I’ve always been involved in agriculture on both sides of my family. In the seventh grade, I wrote the typical “What do you want to be when you grow up?” paper, and my choice was to be a crop consultant. That was my goal even then. In 1995, I worked for the Grenada County Extension office scouting cotton, and in 1996, I worked in Bolivar County for a private consultant checking rice, cotton and other crops for seven years. In 2003, I started my own consulting business – J.P. George Consulting Service. I feel like I have been really blessed to get into a consulting profession. I like being outdoors and enjoy playing a part in crop development. If I can’t be a farmer, I can be right there with them and still be involved in agriculture.
Conditions were cool and wet early in the 2013 season. We probably had the latest start we’ve had on rice in four years. But we did not have high heat during pollination like we did in 2010-12. So at the end of the season, we had some high yields, especially in conventional varieties such as Rex and Cheniere. In fact, we planted a lot of conventional varieties last year because we had scaled back a lot of the red rice, and we wanted to protect the Clearfield technology with this stewardship approach.
The good experience we had last year gives us confidence in 2014 to go forward with more conventional rice varieties. We have a strong rice breeding program and our Mississippi rice specialist, Dr. Tim Walker, is a real rice advocate and is doing a lot of good research for our state. He has also helped us address a lot of the fertility issues related to the rising pH on our heavy, irrigated Delta soils. For example, we found that high pH is tying up phosphorous, so we are adding additional phosphorous in the form of DAP/sulfate blends, which have been beneficial in improving yields in the past few years.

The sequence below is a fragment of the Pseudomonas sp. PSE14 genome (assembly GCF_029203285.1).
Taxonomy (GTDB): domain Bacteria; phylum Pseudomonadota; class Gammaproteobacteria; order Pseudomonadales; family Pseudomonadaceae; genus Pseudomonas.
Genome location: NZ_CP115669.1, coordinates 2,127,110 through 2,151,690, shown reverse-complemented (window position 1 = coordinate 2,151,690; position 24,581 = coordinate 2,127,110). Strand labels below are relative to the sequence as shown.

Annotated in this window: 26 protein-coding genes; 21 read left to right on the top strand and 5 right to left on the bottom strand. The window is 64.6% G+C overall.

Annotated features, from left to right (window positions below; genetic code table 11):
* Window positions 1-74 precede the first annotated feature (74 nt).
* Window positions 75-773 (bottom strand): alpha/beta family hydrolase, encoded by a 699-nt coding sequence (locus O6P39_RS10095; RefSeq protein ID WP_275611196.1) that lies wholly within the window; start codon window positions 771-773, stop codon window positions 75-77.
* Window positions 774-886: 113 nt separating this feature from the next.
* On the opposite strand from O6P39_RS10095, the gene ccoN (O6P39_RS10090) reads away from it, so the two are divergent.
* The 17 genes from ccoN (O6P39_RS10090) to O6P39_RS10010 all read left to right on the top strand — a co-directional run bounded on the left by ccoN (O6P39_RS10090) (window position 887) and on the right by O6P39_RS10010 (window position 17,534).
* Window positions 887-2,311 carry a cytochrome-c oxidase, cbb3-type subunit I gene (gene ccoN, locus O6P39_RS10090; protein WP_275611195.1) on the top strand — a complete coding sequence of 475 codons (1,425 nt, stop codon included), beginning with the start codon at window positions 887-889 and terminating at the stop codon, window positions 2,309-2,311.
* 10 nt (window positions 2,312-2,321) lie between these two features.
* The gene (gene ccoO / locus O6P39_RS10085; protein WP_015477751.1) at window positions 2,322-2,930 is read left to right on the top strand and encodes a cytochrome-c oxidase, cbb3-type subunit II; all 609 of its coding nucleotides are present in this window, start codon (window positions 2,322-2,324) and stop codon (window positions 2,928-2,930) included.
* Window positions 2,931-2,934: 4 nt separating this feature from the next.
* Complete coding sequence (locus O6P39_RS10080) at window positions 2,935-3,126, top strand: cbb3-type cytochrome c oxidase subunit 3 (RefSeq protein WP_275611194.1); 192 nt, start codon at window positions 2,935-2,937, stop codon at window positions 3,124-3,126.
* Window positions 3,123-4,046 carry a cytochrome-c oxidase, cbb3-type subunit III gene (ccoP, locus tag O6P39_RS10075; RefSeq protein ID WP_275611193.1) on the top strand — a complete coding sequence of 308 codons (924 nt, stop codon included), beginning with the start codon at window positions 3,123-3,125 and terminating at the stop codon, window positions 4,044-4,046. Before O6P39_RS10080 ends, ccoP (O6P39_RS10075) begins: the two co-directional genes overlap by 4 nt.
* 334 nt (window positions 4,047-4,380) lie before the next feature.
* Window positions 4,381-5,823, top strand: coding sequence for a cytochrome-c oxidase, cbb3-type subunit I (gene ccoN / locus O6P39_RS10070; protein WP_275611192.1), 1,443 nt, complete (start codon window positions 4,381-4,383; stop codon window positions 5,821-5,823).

As far as weed problems, barnyardgrass is ever present, even more so now than 15 years ago. Pigweed is also an issue. We’ve built up a seedbank of grass, and now we are building up a seedbank of resistant pigweeds, which are present in rice fields early in the season.
They do play out in the flood, but that early pigweed competition is detrimental to rice yield. We are going to have to pay more attention to both early pigweed and grass competition during the first two, three or four weeks of rice development. We usually try to control sprangletop with a good residual herbicide program, and, as the growing season approaches, early burndown will be key for controlling Italian ryegrass.
In addition, we encourage our growers, if possible, to plant early – from the end of March through the first of April. Another high-priority issue is reducing the amount of glyphosate drift, which can be very detrimental to rice yields.
Make 2014 the year to start clean and stay clean.
J.P. George Consulting Service
• B.S. degree in Biology – Delta State University
• Operated J.P. George Consulting Service for 10 years
• Consults on rice, soybeans, corn, milo and wheat
• Serves on the Board of Directors for Mississippi
Agricultural Consultant Association (MACA).
Serves on Research and Education Committee
and the Scholarship Committee
• Serves on the Mississippi Certified Crop Advisors board
• Married to wife, Dana. Three children: Daughter,
Anna Patton (6); son, Parker (4) and daughter,
Blaire (10 months)
• Enjoys spending time with his family at Lake Whittington,
participating in church activities and duck hunting